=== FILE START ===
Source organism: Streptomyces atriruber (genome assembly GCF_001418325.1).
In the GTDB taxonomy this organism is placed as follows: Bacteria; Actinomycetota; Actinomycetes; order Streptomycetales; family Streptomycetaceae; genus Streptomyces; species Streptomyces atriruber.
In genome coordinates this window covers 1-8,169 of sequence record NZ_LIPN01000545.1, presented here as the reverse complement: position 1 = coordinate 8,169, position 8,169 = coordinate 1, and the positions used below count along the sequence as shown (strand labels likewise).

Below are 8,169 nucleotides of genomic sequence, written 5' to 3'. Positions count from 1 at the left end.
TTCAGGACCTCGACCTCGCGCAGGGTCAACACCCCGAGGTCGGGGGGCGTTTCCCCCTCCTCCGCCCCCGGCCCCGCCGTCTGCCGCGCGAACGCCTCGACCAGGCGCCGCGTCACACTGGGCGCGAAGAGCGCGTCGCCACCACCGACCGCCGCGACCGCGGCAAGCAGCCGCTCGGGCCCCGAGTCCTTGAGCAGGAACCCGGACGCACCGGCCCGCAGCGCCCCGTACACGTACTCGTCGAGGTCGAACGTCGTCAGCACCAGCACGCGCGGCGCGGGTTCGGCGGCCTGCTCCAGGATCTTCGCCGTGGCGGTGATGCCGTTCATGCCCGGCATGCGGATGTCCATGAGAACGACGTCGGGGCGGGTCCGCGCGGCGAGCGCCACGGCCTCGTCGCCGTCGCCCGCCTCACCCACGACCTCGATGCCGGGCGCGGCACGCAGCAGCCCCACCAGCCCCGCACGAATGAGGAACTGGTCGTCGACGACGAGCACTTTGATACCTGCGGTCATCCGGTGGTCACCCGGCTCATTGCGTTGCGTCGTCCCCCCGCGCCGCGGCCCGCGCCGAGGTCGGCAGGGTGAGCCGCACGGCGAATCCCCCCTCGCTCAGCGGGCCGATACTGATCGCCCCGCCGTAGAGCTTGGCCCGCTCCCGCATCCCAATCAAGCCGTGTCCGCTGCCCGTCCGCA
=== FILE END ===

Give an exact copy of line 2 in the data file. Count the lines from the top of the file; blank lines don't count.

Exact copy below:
In the GTDB taxonomy this organism is placed as follows: Bacteria; Actinomycetota; Actinomycetes; order Streptomycetales; family Streptomycetaceae; genus Streptomyces; species Streptomyces atriruber.